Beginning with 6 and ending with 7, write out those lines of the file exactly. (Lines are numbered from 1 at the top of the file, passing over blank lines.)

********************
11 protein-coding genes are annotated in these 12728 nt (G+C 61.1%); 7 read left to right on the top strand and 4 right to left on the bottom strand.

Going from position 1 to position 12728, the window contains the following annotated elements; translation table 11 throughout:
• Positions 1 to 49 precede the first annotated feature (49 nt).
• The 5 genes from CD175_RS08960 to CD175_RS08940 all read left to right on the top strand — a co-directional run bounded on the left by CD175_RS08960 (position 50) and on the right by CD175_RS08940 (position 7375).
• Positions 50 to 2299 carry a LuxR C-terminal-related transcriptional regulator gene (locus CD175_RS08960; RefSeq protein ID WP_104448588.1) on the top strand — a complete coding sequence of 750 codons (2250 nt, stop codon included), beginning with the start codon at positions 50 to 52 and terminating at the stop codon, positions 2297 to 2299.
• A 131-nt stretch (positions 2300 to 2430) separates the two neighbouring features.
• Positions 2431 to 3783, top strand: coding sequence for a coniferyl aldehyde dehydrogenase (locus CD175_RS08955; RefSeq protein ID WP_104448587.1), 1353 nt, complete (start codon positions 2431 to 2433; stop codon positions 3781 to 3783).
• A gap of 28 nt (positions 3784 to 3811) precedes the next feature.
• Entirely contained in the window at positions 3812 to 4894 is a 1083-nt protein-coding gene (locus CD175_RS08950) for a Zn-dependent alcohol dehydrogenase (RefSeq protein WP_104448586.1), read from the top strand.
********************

• A 131-nt stretch (positions 2300 to 2430) separates the two neighbouring features.
• Positions 2431 to 3783, top strand: coding sequence for a coniferyl aldehyde dehydrogenase (locus CD175_RS08955; RefSeq protein ID WP_104448587.1), 1353 nt, complete (start codon positions 2431 to 2433; stop codon positions 3781 to 3783).